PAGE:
The joint venture between Moda Health and OHSU is picking up steam. Their collaborative approach, better known as Synergy, has garnered 5,300 primary care physicians and specialists in a shared risk model and covers 12,000 members – PEBB, OEBB, Precision Castparts, OHSU, Moda and others, according to a memo sent to physicians last Friday.
That memo, which was obtained by The Lund Report, outlines several goals during 2015:
- Expanding Synergy from its 15-county area to reach more communities,
- Offering the approach as a plan option to large and small employers starting in 2016, and
- Implementing a Synergy Activation Plan.
Under that plan, Moda and OHSU appear eager to recruit more physicians and specialists and establish regional clinical advisory teams which will review claims data to reduce overall utilization by 3 percent. A statewide steering committee will focus on quality metrics, pharmacy opportunities and other issues.
“By early summer, we will reach out to those of you participating in the shared risk model to review the interim settlement reports,” according to the letter signed by Dr. William Johnson, senior vice president and president of Moda Health and Dr. Thomas Yackel, vice president and chief clinical integration officer of OHSU. “Our goal is to capitalize on efforts already made by aligning Synergy with the providers involved in these efforts, and to encourage clinical integration initiatives in all areas of the state.”
Moda is definitely in an expansion mode and recently announced plans to head into California, according to Jonathan Nicholas, vice president of marketing. With more than 400,000 medical members in Oregon, Moda has 13 companies under its umbrella and calls itself a “House of Brands” rather than a “Branded House,” he said.
“Our demonstrated successes to date in Oregon, in Washington and in Alaska have made clear that people like the way we are ‘making health simple.’ That’s why we made the decision this year to plant our flag in California. Any why California is going to be seeing a lot more of us in the years ahead,” Nicholas added. “As such, we are always looking for new opportunities, either by founding or acquiring companies, to continue our commitment to drive down the cost of healthcare by transforming the way it is both provided and paid for throughout the communities we serve.”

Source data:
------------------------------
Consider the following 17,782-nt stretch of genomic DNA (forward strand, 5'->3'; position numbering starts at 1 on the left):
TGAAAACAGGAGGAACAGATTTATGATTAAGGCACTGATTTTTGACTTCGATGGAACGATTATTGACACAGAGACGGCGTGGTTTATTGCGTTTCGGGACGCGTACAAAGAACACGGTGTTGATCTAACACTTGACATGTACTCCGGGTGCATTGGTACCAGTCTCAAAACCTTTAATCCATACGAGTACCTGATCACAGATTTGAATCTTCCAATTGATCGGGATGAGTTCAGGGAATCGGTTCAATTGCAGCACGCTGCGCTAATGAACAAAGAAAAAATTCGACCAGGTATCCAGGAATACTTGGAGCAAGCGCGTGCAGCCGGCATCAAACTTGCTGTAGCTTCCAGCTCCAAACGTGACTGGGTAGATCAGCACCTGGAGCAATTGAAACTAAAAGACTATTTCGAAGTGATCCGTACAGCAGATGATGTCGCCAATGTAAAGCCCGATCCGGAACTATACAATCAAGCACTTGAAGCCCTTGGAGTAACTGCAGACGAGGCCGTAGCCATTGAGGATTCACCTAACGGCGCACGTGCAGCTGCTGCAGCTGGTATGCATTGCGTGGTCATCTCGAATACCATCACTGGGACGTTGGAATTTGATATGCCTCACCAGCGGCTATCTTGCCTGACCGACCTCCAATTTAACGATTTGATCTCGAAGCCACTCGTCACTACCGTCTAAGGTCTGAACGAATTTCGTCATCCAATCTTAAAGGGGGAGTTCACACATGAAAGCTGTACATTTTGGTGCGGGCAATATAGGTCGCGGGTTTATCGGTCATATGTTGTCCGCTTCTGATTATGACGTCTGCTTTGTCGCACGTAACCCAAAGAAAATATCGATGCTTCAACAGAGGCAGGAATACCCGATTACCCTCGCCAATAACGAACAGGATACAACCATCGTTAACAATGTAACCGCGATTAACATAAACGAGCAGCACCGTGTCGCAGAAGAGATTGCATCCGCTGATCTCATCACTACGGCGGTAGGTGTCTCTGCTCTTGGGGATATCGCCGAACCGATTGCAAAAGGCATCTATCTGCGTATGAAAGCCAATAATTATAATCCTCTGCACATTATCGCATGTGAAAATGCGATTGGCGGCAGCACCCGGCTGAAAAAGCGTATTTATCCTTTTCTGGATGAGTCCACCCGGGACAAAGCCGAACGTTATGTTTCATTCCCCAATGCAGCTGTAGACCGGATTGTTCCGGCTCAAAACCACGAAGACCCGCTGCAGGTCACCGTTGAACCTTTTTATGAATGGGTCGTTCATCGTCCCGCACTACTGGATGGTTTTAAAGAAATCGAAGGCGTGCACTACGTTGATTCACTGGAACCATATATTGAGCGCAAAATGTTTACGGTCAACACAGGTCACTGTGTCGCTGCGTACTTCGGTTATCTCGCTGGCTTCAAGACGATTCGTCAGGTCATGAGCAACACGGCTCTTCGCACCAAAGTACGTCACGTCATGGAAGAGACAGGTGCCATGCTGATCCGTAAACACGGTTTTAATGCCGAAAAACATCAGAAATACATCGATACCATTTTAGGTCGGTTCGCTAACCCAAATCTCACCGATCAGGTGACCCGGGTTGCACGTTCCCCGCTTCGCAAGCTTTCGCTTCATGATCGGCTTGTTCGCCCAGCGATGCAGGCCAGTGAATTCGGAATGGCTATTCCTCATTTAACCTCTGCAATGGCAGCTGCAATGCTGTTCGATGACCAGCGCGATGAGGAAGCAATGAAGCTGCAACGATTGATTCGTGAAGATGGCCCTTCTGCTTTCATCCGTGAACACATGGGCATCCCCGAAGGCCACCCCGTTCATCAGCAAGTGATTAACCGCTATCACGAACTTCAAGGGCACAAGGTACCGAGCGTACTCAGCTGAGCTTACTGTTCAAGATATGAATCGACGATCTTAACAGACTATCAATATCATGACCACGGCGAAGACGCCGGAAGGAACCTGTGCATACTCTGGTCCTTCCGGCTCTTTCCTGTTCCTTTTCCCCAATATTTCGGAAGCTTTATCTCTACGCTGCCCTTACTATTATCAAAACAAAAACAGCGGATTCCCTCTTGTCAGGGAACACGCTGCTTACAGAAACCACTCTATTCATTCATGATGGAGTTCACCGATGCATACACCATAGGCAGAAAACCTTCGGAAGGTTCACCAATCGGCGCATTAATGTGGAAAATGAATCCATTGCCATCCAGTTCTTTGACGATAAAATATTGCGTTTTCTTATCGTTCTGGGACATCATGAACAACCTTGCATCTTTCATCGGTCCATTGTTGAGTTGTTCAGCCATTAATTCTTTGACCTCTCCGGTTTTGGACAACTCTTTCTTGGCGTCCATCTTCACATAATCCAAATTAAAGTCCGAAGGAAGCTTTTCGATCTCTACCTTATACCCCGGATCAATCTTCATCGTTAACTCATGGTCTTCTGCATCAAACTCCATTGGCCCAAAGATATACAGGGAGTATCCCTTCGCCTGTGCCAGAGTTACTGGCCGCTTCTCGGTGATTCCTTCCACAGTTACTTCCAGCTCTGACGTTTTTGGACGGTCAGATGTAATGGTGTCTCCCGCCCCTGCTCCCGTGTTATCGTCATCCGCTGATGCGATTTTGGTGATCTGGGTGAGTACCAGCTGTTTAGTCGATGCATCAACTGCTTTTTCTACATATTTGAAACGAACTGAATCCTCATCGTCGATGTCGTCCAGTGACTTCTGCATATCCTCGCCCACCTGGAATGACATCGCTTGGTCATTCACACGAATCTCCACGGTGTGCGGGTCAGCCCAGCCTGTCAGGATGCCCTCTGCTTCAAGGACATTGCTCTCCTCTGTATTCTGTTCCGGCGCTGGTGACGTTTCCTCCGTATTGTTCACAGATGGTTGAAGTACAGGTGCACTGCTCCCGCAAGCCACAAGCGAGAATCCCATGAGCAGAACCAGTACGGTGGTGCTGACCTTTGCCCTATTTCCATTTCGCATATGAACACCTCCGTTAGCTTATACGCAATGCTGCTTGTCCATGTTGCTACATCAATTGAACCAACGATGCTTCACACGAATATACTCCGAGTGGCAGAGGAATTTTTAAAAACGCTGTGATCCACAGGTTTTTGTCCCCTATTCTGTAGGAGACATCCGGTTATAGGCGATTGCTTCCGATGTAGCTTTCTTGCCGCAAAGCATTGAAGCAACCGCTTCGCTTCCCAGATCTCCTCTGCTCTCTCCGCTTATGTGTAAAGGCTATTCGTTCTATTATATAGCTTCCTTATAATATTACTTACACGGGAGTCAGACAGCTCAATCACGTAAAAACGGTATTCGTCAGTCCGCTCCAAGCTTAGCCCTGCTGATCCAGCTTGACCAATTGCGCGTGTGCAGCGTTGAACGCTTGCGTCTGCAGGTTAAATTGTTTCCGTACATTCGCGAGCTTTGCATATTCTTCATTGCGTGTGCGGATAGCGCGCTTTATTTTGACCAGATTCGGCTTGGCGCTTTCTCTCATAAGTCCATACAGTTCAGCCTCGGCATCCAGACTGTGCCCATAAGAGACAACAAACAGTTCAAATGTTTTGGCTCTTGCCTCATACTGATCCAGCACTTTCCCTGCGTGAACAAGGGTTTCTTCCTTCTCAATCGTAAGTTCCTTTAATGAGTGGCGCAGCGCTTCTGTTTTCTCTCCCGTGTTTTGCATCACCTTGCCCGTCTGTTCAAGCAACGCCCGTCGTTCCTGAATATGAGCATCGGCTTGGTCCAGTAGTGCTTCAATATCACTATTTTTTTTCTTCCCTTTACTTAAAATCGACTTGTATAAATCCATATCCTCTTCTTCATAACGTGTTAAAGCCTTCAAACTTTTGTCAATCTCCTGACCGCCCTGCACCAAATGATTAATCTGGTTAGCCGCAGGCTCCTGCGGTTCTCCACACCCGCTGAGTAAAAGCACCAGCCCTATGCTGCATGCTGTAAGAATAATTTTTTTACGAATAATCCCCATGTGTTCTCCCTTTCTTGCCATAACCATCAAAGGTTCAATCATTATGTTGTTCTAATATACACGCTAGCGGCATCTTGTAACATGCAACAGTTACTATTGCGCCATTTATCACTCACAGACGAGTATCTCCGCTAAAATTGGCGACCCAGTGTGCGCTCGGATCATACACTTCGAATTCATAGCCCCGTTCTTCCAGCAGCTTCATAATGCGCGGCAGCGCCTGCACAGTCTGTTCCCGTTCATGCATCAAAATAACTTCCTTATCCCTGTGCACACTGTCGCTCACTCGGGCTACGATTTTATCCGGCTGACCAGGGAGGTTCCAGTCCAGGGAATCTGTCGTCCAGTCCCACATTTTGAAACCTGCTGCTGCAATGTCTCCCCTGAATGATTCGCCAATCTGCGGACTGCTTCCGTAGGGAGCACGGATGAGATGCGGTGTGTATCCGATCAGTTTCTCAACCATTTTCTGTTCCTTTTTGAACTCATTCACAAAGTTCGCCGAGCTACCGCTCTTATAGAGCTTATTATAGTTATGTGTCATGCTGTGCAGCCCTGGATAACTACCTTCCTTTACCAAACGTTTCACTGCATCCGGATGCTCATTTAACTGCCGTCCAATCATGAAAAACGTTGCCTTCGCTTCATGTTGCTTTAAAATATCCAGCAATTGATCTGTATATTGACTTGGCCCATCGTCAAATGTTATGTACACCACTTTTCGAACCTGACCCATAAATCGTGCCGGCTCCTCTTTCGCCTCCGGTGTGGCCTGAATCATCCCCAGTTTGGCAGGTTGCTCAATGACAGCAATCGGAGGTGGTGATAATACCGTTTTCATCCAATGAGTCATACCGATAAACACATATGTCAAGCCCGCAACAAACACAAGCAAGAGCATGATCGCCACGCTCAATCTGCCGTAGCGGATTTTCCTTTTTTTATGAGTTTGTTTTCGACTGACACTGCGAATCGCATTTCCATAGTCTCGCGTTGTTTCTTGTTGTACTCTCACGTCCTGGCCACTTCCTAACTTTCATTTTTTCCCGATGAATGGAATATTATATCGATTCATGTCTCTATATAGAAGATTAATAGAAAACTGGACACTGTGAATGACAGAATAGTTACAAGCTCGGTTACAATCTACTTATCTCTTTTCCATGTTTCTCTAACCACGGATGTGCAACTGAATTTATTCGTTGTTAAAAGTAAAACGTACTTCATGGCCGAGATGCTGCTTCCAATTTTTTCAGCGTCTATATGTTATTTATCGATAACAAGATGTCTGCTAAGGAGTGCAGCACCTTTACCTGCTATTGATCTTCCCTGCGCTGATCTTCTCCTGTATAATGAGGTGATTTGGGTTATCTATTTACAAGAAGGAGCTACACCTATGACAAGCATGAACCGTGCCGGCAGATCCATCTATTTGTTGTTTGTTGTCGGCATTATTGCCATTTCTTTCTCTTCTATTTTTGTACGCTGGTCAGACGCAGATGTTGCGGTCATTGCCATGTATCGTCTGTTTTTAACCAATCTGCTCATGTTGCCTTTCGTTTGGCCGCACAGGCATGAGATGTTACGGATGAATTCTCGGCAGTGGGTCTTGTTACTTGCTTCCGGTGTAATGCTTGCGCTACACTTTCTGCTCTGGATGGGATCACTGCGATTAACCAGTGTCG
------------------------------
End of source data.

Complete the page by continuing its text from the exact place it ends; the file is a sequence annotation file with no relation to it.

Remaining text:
Earlier, OHSU loaned Moda Health $50 million to support its work in the public sector with OEBB and PEBB and build a future collaboration to improve the health of all Oregonians, Beth Heinrich, associate vice president of strategic communications at OHSU told The Lund Report.
At the same time, OHSU is also asking the Legislature for a $77.33 million appropriation over the next two years, which has nothing to do with the Moda affiliation, she said. “This appropriation funds support of our education and outreach missions. The vast majority of it covers about 28 percent of the costs to educate dentists, physicians and nurses at OHSU – and represents less than 2 percent of OHSU’s operating budget. There is also a small
portion that supports the Poison Control Center and The Child Development and Rehabilitation Center.”
It’s unknown whether OHSU’s budget request will face any opposition, but high-level officials have expressed concern, given its new relationship with Salem Health and Moda Health.
Salem Health and OHSU
In early May, Salem Health and OHSU intend to sign a letter of intent, creating a joint management company. Such a company offers both organizations the opportunity to play a commanding role in the coordination of care in both communities, Peter Rapp, executive director of OHSU and executive director of OHSU Healthcare, told The Lund Report.
Under this new arrangement, Rapp anticipates that access to services in Salem will definitely expand. “Hopefully some of the patient traffic comes to Portland for care that’s not available in Salem, and we can keep care in Salem by working with the clinicians there. It means good things for the Salem community.”
During the due diligence process now underway, the boards of Salem Health and OHSU are expected to define their leadership roles, he said. “That process will dig a little deeper into understanding how each organization works and the final agreement will include that information to make sure it operates effectively. We’re getting to know each other at a more detailed level so everything is transparent to both partners.”
By this summer, the due diligence process should be completed and a management company formed, with new executive leadership chosen, Rapp said.
“I’m totally excited about what this can do for both communities and how OHSU can carry out its mission. We’ve been working together with Salem Health on the program level for a number of years and both organizations see an opportunity for a model like this to bring a much stronger and supportive way of care coordination and the Triple Aim objectives. It’s a natural extension of building our relationship over the next year.”
Rapp pointed out that the affiliation agreement is not a merger, and both organizations will maintain their own license and board member oversight. Employees at both organizations will not be impacted.
“Under this management company, we can provide strategic, operational and financial oversight in an integrated way and organize programs and services at both sites more directly,” he said. “We’re both trying to do a better job of pursuing population health goals and that requires a sophisticated information system, data analytics and an ability to bring evidence-based guidelines in a shared way for clinicians. For a group of health systems doing it independently, it’s very expensive and hard to do. That’s why our organizations came together to share our knowledge in a collaborative way.”
Diane can be reached at [email protected].